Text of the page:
As world leaders and policymakers continue climate negotiations in Paris, serial entrepreneur Elon Musk appealed to a younger, seemingly less powerful group to help prevent global warming.
His message: only a carbon tax—not innovation, conservation, or renewable energy—will accelerate the transition from carbon-producing fossil fuels to sustainable energy.
“I think you have tremendous power—you have the power to make change,” Musk told students during a conference at the Sorbonne in Paris, just a 30-minute drive from the 2015 U.N. Climate Change Conference, where negotiations are underway to pass an international treaty that would cut emissions enough to prevent the world’s temperature from rising 2 degrees Celsius.
Musk, who has pushed for a carbon tax before, said the tax should be revenue neutral and phased in over a period of years. A revenue neutral tax means governments would still receive the same amount of money despite a change in the tax code. Under Musk’s scenario, taxes would be weighted heavily on carbon, and reduced in other areas. This approach already occurs, Musk said, citing how taxes are higher on cigarettes and alcohol than fruits and vegetables.
Musk encouraged students to press politicians to take action on climate change because “governments respond to popular pressure.”
Eventually, the world will run out of carbon to mine and burn, and will have to move to sustainable energy, Musk predicted at the conference. A hidden subsidy that benefits all carbon-producing activity—about $5.3 trillion annually, according to the IMF—is delaying that transition, he said.
The net result of this “untaxed negative externality” is 35 gigatonnes of carbon per year being emitted into the atmosphere—additional carbon that Musk described as the “turd in the punch bowl.”
Musk, who is chief executive of all-electric automaker Tesla Motors and aerospace manufacturer SpaceX, said governments, which set how companies are rewarded financially, must send a clear message.
“The fundamental problem is the rules today incent people to create carbon; this is madness,” Musk said. “So what can you do? Whenever you have the opportunity, talk to your politicians, ask them to enact a carbon tax.” Musk also encouraged the audience to talk to their friends about it and to “fight the propaganda from the carbon industry,” which he compared to the tobacco industry’s often spurious strategies to convince consumers smoking is safe.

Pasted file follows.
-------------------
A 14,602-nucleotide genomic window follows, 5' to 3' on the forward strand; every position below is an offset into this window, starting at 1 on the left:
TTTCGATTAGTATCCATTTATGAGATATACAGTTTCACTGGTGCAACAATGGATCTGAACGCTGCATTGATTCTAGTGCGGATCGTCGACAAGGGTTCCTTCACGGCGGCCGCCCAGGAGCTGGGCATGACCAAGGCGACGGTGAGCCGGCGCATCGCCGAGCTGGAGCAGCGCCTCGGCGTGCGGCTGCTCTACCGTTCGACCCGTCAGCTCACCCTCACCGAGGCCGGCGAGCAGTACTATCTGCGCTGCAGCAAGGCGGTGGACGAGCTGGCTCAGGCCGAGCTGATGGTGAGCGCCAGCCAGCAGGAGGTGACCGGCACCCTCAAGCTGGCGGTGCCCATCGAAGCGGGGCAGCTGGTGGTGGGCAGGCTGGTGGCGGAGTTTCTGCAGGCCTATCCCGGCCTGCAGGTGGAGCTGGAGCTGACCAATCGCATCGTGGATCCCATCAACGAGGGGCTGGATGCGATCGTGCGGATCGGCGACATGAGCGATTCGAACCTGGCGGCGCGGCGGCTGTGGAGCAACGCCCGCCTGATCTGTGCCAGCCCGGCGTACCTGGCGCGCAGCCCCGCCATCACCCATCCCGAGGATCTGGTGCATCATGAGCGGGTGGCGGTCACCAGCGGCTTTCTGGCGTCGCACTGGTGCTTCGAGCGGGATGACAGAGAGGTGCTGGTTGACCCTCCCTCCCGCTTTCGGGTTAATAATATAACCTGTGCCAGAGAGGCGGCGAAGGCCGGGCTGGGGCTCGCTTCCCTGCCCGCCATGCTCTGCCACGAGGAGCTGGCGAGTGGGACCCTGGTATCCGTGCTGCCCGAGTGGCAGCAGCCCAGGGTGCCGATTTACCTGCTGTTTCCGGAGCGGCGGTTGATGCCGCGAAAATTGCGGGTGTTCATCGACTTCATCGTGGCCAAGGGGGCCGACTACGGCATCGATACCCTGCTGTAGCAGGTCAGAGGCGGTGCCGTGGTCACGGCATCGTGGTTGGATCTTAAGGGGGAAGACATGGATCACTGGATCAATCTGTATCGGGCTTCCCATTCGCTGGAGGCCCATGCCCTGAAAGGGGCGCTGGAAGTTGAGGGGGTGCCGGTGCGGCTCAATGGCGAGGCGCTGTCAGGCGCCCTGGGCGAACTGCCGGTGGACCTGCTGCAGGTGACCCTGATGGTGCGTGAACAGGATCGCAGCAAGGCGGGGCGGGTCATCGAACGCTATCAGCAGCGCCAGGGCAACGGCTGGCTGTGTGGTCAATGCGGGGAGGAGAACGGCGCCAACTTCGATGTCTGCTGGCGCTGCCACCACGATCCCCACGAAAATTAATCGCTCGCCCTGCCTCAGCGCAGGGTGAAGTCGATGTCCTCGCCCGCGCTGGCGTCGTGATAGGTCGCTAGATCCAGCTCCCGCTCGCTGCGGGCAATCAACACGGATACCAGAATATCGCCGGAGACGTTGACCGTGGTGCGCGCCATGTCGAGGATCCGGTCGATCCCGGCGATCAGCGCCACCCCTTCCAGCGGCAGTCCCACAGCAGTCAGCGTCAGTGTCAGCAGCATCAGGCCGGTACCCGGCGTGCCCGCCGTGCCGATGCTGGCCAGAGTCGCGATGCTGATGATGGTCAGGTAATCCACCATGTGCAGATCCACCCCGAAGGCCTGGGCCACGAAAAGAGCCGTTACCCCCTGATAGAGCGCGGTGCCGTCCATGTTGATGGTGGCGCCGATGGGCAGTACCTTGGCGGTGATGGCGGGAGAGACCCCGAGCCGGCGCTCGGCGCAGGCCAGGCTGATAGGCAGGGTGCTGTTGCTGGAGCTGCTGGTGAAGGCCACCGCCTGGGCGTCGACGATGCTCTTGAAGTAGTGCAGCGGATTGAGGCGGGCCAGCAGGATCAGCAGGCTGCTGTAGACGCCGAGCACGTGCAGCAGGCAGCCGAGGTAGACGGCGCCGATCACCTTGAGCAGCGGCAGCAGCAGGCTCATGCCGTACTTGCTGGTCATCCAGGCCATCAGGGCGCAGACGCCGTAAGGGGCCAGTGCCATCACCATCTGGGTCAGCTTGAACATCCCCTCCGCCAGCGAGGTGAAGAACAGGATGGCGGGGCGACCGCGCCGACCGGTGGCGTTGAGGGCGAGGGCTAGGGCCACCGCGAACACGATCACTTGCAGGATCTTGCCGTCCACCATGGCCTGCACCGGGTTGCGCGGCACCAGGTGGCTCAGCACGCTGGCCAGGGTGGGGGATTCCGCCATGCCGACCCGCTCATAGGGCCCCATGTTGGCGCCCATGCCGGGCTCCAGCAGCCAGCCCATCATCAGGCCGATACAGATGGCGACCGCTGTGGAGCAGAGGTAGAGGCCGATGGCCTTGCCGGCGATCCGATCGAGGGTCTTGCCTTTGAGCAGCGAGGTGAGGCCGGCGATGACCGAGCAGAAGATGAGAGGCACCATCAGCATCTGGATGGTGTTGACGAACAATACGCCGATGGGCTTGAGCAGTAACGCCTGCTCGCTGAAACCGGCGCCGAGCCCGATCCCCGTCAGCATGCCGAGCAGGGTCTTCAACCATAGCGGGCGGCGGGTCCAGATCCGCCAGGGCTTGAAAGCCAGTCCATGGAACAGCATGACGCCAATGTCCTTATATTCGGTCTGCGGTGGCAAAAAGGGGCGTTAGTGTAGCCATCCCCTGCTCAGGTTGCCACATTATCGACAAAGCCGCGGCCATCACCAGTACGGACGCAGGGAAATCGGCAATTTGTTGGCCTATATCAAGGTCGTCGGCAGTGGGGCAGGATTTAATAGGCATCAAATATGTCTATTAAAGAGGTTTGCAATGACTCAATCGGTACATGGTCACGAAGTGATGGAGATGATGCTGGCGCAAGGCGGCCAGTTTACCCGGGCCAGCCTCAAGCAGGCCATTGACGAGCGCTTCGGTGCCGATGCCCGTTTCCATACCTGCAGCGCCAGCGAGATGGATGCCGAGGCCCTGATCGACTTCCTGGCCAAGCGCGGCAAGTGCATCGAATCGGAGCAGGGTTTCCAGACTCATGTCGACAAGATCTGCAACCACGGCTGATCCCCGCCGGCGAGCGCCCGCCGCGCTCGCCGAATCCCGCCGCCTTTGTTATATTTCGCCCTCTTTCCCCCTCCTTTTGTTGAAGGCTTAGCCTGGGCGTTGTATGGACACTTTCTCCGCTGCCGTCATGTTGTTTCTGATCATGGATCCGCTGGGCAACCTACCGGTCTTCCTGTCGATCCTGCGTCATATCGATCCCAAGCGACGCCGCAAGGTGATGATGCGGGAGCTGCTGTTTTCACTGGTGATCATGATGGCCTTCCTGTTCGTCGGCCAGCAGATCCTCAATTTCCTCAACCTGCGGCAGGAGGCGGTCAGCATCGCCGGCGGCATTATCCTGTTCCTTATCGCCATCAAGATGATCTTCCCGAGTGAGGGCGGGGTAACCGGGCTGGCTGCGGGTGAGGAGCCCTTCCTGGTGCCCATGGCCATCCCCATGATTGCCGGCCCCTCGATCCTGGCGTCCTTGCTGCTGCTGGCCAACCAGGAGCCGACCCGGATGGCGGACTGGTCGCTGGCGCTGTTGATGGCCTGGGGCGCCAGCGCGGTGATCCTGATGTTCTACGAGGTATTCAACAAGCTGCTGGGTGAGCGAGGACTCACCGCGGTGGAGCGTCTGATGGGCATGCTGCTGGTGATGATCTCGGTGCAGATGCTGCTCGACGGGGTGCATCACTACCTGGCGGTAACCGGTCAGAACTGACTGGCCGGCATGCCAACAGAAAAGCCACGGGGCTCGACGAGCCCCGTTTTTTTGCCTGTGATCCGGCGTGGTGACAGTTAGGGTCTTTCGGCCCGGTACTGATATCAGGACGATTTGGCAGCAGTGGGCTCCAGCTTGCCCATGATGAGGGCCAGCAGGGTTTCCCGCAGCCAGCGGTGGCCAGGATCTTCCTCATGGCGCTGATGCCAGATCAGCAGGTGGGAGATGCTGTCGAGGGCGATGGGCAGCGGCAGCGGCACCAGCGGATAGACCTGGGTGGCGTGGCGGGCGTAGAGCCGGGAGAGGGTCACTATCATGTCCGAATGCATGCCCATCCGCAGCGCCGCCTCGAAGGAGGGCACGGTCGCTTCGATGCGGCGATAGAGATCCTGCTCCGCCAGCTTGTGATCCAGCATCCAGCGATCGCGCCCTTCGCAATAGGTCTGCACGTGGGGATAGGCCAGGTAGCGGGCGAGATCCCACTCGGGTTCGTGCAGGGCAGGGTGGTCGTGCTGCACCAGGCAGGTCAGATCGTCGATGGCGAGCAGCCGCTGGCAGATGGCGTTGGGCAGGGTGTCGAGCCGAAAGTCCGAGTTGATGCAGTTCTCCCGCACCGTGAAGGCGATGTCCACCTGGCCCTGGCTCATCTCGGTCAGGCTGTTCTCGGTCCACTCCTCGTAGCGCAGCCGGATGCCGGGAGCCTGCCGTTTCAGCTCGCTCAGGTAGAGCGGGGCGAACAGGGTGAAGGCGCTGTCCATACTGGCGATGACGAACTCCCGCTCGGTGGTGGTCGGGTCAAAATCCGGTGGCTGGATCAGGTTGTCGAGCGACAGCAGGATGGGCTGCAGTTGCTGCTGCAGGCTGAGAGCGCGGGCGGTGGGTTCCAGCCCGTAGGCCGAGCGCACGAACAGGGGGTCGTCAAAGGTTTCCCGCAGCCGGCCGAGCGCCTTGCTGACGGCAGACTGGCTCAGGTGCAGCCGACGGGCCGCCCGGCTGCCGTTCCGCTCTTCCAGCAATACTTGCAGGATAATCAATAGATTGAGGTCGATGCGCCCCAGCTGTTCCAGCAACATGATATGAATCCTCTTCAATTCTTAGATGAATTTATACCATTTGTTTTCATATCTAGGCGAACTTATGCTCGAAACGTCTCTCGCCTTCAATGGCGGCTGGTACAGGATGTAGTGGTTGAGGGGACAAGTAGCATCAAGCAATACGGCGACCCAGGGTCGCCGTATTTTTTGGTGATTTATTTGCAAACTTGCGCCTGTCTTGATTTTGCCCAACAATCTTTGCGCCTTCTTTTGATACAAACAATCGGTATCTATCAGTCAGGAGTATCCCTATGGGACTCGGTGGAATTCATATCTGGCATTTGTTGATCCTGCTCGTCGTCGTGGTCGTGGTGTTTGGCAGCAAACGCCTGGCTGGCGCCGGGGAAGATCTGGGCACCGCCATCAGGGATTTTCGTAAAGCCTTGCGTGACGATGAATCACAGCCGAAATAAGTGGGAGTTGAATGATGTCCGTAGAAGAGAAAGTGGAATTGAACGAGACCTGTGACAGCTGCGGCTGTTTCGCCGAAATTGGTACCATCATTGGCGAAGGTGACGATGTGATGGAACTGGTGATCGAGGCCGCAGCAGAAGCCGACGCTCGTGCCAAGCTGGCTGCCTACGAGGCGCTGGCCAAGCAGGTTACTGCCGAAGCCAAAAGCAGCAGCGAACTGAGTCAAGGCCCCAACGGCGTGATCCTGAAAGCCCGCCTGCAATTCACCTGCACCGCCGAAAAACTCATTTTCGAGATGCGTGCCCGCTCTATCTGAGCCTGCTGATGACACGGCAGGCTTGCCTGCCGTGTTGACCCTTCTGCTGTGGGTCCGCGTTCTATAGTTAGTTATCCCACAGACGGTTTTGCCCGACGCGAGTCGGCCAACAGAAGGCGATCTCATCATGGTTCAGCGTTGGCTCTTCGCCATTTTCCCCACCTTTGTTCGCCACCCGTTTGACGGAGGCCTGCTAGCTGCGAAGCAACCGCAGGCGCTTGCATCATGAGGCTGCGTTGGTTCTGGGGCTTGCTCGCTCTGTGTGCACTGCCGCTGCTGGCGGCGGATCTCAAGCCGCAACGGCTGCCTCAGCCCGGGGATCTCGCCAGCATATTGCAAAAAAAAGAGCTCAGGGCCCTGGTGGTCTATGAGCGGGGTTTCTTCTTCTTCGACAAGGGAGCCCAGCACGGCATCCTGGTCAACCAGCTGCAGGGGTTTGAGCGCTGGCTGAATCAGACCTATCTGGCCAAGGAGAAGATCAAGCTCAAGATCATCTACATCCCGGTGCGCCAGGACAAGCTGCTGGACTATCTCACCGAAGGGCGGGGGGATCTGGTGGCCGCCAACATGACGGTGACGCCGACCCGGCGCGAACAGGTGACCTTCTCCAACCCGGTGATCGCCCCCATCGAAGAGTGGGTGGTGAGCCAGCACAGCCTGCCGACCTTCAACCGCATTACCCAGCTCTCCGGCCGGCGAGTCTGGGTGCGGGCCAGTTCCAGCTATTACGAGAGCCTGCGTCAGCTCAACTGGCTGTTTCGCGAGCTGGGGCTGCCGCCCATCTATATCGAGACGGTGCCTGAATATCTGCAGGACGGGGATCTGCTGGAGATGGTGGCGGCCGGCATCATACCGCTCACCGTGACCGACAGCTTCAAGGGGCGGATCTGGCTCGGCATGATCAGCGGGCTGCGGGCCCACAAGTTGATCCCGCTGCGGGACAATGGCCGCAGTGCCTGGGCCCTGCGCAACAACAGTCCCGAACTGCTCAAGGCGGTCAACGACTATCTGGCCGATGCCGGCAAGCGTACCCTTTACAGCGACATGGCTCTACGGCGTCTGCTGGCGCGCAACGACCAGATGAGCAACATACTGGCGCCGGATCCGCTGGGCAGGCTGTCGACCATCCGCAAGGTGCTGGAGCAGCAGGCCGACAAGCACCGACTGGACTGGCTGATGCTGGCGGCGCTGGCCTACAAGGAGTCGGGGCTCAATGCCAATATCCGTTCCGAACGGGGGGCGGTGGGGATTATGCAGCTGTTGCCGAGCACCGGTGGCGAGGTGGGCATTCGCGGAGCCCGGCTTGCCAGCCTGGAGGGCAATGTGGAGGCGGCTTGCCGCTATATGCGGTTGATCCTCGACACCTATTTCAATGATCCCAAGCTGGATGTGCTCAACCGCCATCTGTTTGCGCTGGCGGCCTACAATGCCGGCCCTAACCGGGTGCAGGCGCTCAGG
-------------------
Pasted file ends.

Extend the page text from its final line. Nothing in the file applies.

While Musk tried to stick to the carbon tax message, he did stray into related topics, including energy storage, carbon capture and storage, fusion, the oil and gas lobby power, and the near failure of Tesla (TSLA) and SolarCity [fortune- stock symbol=”SCTY”], where he is chairman of the board.
Here are some of his juicier comments.
On the oil and gas industry:
On the success of COP21:
On carbon capture and storage:
On nuclear fission:
On the risks of energy and auto startups:
Other billionaire entrepreneurs are using COP21 to announce their own climate change efforts. As the Paris climate talks got underway Monday, Bill Gates and other entrepreneurs, announced the creation of the Breakthrough Energy Coalition. The global group of private investors, who include Virgin’s Richard Branson, venture capitalists John Doerr and Vinod Khosla and Amazon’s Jeff Bezos, say they’re committed to “early-stage investing in potentially transformative energy systems” with “near zero carbon emissions.”
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